Environment: Sector Results Profile
Green, Clean and Resilient Growth. Delivering Environmental Sustainability
April 13, 2014
Despite the progress in reducing global poverty in the past 15 years, there has been less progress in managing the environment sustainably. Pollution, overexploitation of fish stocks, biodiversity loss, and overuse of water and land threaten countries’ development efforts. The world’s population has grown larger and more prosperous. The global population of 6 billion in 2002 had already grown to 7 billion by 2013, and is projected to reach over 9 billion by 2050.
Alongside population growth, there have been sizable gains in prosperity. More people have escaped poverty over the past 20 years than at any other time in human history. Global trade has more than tripled since 1992, while developing country gross domestic product (GDP) has doubled, allowing for a proportional increase in consumption. As a result, the agricultural foot print has intensified, leading to agrochemical pollution, soil exhaustion and deforestation. Food demand has also stimulated water withdrawals that have tripled over the last 50 years. Water withdrawals are expected to increase by 50 percent by 2025 in developing countries. Today more than half of the world lives in cities. Over 90 percent of all urban growth is occurring in developing countries and this has resulted in serious air and water pollution in many parts of the world. Carbon-intensive and often polluting industries have grown, contributing to climate change and natural resource depletion. The immediate and long-term consequences of climate change—from a warmer planet to more-acidic oceans—further threaten progress on poverty reduction and development. Current growth paths are clearly putting too much pressure on an already stretched environment.
As overwhelming as the environmental challenge is, there has been a lot of collective progress on moving toward improved environmental sustainability. As part of this global effort, the World Bank launched a new Environment Strategy in 2012 to promote a green, clean and resilient world for all. The green agenda focuses on nurturing more inclusive growth, while protecting biodiversity and ecosystems by:
• enhancing countries’ decision making through the Wealth Accounting and Valuation of Ecosystem Services global partnership that supports valuing countries’ natural capital assets and incorporating them into their systems of national accounts;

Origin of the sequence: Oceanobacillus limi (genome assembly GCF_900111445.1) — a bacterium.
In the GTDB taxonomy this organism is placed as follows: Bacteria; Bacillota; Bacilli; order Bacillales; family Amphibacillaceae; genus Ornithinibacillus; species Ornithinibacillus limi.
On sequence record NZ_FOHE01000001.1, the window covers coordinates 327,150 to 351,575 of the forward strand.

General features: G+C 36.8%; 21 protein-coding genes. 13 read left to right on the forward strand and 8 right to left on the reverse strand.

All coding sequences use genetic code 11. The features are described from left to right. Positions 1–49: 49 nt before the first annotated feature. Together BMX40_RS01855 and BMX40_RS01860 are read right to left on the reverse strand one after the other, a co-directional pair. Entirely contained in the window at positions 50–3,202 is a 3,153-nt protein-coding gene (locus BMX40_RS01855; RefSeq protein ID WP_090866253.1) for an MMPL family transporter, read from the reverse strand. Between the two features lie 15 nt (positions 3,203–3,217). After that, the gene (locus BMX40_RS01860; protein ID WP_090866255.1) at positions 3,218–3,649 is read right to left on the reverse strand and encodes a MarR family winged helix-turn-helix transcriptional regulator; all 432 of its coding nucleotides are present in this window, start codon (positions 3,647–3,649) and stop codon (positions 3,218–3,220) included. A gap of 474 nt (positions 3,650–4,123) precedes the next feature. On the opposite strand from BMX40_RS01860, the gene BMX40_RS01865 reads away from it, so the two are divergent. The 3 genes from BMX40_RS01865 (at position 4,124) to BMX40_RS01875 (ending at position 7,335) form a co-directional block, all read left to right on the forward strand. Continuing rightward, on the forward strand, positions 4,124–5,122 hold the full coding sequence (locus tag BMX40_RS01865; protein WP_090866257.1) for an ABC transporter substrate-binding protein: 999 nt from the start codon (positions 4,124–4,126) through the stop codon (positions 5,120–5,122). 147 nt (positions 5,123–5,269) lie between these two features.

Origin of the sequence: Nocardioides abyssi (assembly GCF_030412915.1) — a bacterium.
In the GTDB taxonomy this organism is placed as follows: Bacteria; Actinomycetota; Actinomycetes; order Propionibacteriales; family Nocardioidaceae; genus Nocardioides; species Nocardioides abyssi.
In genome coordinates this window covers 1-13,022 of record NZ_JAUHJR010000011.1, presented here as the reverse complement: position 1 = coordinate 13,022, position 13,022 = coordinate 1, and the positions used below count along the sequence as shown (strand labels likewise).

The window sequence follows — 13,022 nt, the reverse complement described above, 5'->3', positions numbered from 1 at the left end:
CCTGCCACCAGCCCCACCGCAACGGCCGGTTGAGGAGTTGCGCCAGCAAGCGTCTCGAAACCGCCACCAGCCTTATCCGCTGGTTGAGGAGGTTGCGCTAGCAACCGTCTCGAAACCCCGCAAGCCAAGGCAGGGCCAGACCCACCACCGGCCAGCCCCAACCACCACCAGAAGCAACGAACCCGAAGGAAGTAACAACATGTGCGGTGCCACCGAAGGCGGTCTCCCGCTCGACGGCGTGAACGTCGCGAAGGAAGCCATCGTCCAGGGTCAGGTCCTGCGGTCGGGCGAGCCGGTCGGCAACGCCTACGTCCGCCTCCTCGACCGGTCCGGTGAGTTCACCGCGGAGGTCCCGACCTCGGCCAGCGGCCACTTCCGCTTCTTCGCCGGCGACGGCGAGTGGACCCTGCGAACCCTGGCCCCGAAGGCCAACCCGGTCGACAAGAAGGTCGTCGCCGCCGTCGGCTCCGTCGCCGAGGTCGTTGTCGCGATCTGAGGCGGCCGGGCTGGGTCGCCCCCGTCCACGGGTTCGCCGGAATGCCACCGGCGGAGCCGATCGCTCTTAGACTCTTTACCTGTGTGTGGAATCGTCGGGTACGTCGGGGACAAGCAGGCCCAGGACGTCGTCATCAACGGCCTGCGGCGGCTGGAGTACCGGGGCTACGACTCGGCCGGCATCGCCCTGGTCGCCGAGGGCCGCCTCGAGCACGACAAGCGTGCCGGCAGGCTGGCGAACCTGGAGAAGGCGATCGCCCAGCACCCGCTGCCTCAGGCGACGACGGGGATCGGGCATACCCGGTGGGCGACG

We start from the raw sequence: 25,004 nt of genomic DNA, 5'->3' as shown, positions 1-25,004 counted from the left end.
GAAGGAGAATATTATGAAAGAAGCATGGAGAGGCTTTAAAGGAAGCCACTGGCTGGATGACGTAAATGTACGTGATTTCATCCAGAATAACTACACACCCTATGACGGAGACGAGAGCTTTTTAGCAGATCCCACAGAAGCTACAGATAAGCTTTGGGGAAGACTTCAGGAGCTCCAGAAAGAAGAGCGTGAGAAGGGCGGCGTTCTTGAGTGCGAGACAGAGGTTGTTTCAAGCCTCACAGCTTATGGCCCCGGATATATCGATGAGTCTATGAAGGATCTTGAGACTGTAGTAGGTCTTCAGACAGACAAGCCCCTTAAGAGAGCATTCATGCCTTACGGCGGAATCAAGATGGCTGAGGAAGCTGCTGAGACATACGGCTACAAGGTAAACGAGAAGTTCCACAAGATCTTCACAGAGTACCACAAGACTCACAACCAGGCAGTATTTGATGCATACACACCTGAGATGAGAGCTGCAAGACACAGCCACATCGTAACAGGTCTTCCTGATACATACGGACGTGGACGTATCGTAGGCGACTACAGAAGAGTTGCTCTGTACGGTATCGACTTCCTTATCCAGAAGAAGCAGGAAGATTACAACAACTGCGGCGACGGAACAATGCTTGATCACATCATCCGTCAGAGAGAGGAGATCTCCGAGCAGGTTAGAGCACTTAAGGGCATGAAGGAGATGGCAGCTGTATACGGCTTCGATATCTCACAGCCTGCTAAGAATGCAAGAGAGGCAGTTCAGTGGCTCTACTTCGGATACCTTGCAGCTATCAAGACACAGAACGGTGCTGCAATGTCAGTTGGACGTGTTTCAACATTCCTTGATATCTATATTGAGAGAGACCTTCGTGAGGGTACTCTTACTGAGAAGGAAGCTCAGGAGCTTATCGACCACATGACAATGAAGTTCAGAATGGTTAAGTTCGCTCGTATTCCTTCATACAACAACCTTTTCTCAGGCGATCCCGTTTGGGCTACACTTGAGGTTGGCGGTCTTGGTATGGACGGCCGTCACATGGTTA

• finding ways to restore the world’s oceans to health and economic productivity through working with a broad coalition of governments, international agencies, nongovernmental organizations and private companies; and
• testing the market’s willingness to encourage protection of critical habitat areas while also providing carbon storage benefits through continuing innovative work on forests and land use linked to the Reducing Emissions from Deforestation and Forest Degradation program.
Under the clean agenda, the focus is on continued support to countries to find low pollution and low-emission development paths through:
• South-South exchanges on best practice for managing pollution;
• scaling up use of cleaner stoves to help reduce indoor air pollution;
• supporting countries on river cleanup and legacy pollution issues; and,
• improving energy efficiency, encouraging a shift to renewable energies, finding climate- smart agricultural solutions, and building cleaner, lower-carbon cities.
The resilience agenda aims at reducing vulnerability to climate risks through:
• supporting countries to find climate change adaptation solutions, such as better coastal zone management;
• minimizing the damage of natural disasters in terms of loss of life and structural damage;
• improving the resilience of small island states; and
• increasing the resilience of infrastructure and restoring protective coastal ecosystems such as mangroves.
Some examples of results of projects achieved with International Bank for Reconstruction and Development (IBRD) andInternational Development Association (IDA) support include:
Greener and cleaner policies and institutions supported by policy loans. Average annual development policy lending (DPL) for environmental issues increased from US$438 million in FY04-08 to US$1.48 billion in FY09-13. For instance, the Peru environmental DPL program (2009-2013) supported the creation of the Ministry of Environment, the setting-up of the agency for national parks and its sustainable financial strategy, air quality monitoring networks, public disclosure of air quality information and the creation of the National Environmental Certification Service (SENACE) to evaluate detailed Environmental Impact Evaluations (EIAs) and act as a one window system for all environmental permits and licenses of investment projects. The DPL also supported a successful reform that established a quota system for managing overcapacity and inefficiency plaguing the anchoveta fishery, while supporting social protection for fishers.